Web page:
I've done Silver Strand and Pismo Beach, and have driven by San Elijo, Carlsbad and San Onofre enough times to have a good idea about them. Silver strand straddles either side of S.R. 75, with the ocean on one side and San Diego Bay on the other. The campsites are on the bay side. Pismo has a bunch of sites, but is more geared towards RVs and offroaders, and its campground is located behind the dunes from the ocean, about a quarter mile from the beach, but there's no development in between the campground and the beach - just dunes. San Elijo, Carlsbad and San Onofre all sit on bluffs slightly elevated above the ocean, pretty hard by the highway that serves them, and seem pretty compact and congested to someone like me - used to camping in huge spots in the forest or desert.

Your one real hope of salvation may be Catalina, but your setup will be a bit more arduous than for any state park. There are number of campgrounds in between Avalon and Two Harbors that are only accessible by boat, and can be reserved ahead of time (these could quite easily be fully booked by now as well), but you're basically camping right on the beach. At some sites, you don't have a choice. I did a trip where we rented kayaks in Avalon and then paddled the six miles or so to our campground at Goat Harbor, which was actually pretty easy. The boat-in sites offer no amenities other than a picnic table (although Goat Harbor has an outhouse), and the camping is strictly "leave no trace", meaning that you must pack out, on your boat, everything that you brought in, including your solid biological waste from your own body, for which you need to purchase special bags called WAG bags (available at outfitters on the island and camping stores on the mainland).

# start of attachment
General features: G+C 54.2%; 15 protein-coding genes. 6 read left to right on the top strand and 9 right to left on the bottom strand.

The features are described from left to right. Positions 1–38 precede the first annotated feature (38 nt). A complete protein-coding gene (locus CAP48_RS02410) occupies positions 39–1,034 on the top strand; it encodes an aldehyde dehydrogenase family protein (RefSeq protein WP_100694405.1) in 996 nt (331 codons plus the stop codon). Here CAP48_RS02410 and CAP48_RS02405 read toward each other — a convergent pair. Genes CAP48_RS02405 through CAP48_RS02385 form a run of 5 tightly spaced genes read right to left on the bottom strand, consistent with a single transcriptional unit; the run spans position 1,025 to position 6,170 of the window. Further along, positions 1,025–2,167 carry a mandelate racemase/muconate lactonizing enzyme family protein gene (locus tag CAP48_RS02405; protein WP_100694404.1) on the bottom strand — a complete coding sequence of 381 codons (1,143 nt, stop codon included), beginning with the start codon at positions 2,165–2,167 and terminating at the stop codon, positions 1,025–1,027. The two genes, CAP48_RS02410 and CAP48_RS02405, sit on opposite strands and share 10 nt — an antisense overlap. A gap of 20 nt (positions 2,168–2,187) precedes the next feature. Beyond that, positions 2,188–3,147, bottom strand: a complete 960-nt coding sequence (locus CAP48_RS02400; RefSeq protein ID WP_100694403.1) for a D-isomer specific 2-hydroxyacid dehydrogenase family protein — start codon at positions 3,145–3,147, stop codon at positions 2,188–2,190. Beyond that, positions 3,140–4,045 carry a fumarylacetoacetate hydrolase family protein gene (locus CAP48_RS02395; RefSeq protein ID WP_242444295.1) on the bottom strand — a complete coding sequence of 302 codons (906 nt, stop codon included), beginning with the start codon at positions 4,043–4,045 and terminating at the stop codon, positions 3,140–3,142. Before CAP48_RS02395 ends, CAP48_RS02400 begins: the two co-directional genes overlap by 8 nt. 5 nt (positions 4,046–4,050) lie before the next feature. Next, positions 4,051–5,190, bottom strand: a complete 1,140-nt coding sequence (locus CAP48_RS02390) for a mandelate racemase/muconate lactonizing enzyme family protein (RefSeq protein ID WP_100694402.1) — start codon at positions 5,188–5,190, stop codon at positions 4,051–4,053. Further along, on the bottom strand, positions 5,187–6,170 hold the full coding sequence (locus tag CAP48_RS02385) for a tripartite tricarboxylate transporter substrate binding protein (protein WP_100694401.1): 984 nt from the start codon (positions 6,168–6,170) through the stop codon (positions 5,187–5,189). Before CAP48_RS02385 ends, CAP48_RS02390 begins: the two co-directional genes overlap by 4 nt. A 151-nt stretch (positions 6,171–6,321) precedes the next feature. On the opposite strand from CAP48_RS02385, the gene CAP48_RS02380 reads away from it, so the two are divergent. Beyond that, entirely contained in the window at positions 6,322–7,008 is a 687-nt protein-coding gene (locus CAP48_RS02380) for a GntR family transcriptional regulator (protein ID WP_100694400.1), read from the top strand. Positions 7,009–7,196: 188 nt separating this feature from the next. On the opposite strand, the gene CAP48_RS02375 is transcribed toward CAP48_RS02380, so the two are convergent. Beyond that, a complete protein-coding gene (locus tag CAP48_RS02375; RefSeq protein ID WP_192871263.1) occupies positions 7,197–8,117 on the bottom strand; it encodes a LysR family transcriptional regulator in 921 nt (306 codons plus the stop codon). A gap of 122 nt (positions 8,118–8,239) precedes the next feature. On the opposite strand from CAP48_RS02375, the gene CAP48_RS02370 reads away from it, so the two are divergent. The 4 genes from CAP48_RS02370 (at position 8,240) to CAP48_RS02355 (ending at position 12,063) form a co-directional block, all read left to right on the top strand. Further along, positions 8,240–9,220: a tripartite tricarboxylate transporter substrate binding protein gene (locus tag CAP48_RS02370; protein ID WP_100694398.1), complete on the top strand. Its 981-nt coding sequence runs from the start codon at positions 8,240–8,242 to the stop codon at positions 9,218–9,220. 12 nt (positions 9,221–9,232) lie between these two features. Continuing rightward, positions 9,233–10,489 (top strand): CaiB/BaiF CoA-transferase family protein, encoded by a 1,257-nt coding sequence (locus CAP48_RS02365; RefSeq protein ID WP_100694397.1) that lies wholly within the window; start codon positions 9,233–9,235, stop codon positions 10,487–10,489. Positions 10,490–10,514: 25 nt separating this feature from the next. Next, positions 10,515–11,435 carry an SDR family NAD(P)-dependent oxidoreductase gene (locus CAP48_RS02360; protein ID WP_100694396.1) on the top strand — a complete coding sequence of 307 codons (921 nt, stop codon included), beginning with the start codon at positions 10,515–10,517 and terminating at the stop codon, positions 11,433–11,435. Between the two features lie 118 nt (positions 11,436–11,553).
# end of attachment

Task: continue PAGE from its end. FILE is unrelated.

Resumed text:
Further northwest on Catalina, a few coves closer to the west end of the island from Two Harbors, is Parsons Landing, where I think I camped with scouts when I was twelve, over two decades ago, and we slept right on the beach. This might be more accessible than the boat ins, and I think it might have pit or chemical toilets. On the other side of the island is Little Harbor, where you're almost on the beach - the campground is built on a grassy area just behind the sand - and there's water, tables, shade ramadas, chemical toilets, and a very nice ranger when I was there. Around Labor Day, a social organization takes over the whole campground for a horse-riding event, and they bring in trailers full of alcohol and stage stuff - you won't be allowed there then.
posted by LionIndex at 7:34 PM on July 21, 2009 [2 favorites]

Forgot to mention - you can't take camp stoves (the limitation may be on type) or fuel on the boats going from the mainland to Catalina per Coast Guard regulations, so you'll either have to be a pretty good liar/willing to risk arrest/fine, or you can rent one like we did at the place we rented our kayak. Some stores in Avalon sell stove fuel. I haven't checked into what's allowed on planes going there, but I can't imagine them allowing something the boats won't.
posted by LionIndex at 7:42 PM on July 21, 2009

Leo Carillo near LA is a very short walk out to the beach. I enjoy camping there because its close (if you are in LA), and there are some cool caves to explore. Probably booked up already, but check.